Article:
(This story has been updated only to reflect the postponement of the swimming attempt to Monday, July 31.)
A pair of Greater Victoria swimmers are looking to make history as the latest in the modern era to swim across the Juan de Fuca Strait.
The two, Susan Simmons of James Bay and Jill Yoneda of Cadboro Bay, postponed the 29.5-kilometre swim attempt until Monday.
They’ll boat over on Saturday night and attempt the swim early on Sunday from a beach near Port Angeles, Wash. to the shores of Victoria, possibly Clover Point, ala Marilyn (Bell) Di Lascio of 1956.
Last year the duo swam through a 50-kilometre stretch of the Great Bear Sea and attempted another leg of the Great Bear in June only to be turned around by poor conditions. They’re holding out hope that the Juan de Fuca will be swimmable during the season’s best window for weather.
“It will be cold, and actually, I don’t think I want to know how cold it will be,” Simmons said. “I expect it to be about 10 or 11 C, which is colder than any major swim I’ve done. So I’d rather not be told.”
At best, it will be sunny and 12 C. Ideally, there’ll be little wind.
Simmons will abide by the open-water swimmer’s code using only a swimsuit, goggles and a cap. Yoneda, a three-time Canadian record holder in free diving, will forego the code and wear a wetsuit, as if that’s anything to scoff about.
The two trained at Willows Beach over the winter in water as cool as 3 C. It was so cold the swimming pool thermometer Simmons attaches to the back of her swimsuit wouldn’t even register.
“I haven’t trained [my body] enough to do it without a wetsuit,” Yoneda said.
Obviously, we’re talking about a pair of tough Canadians. Simmons, 52, and Yoneda, 42, are attempting a feat only a few people have accomplished. Because Yoneda will wear a wetsuit she won’t make the same list as Marilyn Bell, but that’s OK with her.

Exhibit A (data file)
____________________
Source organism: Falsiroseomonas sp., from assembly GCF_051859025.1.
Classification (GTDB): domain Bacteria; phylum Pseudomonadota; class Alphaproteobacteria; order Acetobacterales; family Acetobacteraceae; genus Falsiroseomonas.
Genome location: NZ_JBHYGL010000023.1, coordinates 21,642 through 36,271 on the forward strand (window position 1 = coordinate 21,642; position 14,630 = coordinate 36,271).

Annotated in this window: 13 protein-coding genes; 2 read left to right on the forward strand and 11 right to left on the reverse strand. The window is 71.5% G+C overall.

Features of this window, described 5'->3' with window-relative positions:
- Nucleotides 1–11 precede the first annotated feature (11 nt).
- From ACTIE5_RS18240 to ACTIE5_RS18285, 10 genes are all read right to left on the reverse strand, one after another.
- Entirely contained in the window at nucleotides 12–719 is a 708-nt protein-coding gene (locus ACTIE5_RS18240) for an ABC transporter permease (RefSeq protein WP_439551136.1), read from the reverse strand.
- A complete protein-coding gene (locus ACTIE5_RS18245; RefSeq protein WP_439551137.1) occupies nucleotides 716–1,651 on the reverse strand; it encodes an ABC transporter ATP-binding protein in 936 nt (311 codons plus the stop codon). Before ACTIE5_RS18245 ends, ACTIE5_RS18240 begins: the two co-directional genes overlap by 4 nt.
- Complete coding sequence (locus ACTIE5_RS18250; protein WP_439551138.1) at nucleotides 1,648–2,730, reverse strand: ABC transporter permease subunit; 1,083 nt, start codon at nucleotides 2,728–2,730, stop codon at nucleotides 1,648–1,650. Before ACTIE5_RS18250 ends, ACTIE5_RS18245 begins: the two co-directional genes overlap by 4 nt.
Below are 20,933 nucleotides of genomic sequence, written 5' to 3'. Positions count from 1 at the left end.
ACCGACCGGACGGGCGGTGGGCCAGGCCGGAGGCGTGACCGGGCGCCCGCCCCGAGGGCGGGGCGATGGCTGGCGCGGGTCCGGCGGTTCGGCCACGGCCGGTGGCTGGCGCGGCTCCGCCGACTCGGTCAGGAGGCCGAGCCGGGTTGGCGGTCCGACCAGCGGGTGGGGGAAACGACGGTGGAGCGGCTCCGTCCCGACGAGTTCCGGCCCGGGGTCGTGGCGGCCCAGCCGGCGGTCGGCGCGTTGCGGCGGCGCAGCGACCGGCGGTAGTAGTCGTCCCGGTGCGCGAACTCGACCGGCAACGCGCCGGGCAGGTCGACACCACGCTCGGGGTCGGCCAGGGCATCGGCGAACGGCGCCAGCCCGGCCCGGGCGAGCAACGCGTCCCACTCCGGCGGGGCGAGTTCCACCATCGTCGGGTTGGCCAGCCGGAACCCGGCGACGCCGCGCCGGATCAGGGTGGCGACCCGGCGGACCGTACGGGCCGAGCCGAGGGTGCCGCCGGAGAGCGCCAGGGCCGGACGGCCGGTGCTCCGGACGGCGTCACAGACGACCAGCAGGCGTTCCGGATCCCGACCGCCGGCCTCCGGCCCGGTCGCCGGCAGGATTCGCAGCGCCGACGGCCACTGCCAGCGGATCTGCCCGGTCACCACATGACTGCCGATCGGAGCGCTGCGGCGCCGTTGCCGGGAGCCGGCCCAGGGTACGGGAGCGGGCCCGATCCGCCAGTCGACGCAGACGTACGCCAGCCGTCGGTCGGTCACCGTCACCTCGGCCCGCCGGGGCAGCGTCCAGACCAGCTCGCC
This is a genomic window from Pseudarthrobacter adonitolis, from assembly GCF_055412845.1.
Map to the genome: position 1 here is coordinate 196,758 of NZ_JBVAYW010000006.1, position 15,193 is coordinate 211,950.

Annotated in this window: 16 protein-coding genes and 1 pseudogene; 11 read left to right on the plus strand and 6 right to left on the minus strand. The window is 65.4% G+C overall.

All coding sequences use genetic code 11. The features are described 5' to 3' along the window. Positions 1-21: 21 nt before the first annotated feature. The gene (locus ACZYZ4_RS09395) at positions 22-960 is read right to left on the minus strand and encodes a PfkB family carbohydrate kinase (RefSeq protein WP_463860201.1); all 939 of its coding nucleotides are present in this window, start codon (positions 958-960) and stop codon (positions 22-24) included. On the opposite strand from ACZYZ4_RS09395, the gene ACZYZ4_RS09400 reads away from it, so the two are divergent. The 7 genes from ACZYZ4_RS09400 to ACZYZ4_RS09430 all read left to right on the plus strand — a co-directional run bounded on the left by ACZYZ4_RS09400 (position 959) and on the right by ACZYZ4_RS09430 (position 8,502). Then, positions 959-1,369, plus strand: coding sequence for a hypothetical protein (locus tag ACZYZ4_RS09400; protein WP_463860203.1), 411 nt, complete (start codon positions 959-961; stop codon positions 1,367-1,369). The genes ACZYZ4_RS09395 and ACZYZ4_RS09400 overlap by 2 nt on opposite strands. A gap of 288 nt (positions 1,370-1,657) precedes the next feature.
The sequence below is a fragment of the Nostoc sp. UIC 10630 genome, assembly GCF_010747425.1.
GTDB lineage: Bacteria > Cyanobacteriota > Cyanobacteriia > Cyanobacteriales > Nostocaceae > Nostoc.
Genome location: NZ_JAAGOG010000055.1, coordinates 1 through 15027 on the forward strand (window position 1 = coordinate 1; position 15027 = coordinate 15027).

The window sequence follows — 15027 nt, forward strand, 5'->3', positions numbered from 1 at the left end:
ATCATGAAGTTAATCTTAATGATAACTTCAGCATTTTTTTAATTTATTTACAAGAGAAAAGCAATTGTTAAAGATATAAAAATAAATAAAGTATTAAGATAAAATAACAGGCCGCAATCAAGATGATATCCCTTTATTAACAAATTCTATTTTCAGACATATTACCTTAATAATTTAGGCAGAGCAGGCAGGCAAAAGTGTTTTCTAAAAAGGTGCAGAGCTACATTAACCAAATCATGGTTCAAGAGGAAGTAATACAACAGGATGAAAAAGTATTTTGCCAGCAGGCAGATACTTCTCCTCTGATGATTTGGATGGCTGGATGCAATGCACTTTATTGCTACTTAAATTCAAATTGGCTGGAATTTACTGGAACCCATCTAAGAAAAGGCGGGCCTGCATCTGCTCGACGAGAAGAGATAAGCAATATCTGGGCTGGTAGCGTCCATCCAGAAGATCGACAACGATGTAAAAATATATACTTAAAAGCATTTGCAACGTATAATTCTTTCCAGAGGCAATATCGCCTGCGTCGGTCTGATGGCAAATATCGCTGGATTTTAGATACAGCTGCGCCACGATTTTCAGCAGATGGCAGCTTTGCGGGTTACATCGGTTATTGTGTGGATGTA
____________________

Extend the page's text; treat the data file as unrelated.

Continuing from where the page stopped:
Yoneda, like Simmons, has overcome life challenges most people never face.
So far, Yoneda has had nine surgeries on her legs and 15 in total. Her most recent surgery, on her right leg, pulled all the muscle off her right tibia to create room for the major artery. It’s the ninth surgery to correct a rare condition called popliteal artery entrapment syndrome, which affects her from the knee down.
“It means her muscles are too big for her calves and they squish her arteries,” Simmons said.
Yoneda was diagnosed 18 years ago and had it fixed bilaterally but it came back due to her swimming and diving. She could follow one doctor’s advice and give up ocean swimming, but that would take away her greatest passion, the open sea.
And yet, Yoneda also has another condition, compartment syndrome. In her back are six titanium plates. Despite the surgeries, chronic pain is a reality.
“Pain can drag you down,” Yoneda said. “It’s an easy twirl down the drain but I prefer to persevere. Sometimes it’s just finding the right doctors who will listen.”
Yoneda says she’s blessed to have met Simmons now that she’s not competing in free dive. And like Yoneda, Simmons came to the sport while overcoming obstacles.
In fact, if it wasn’t for multiple sclerosis Simmons has said she’s not sure she’d be the swimmer she is today. About 12 years ago she was temporarily blind, sometimes for up to two months. She was also 80 pounds heavier and was bound to spend her life in a wheelchair.
Simmons started exercising knowing swimming would cool her body (overheating triggers MS symptoms), and now swims 30-plus kilometres a week with three different masters clubs in town.
The two will be joined by a flotilla of support including motorboats and kayaks, with Simmons’ partner Ray supporting her, and Saanich’s Darren Bachiu, who’s crossed the strait by kayak and paddle board, supporting Yoneda.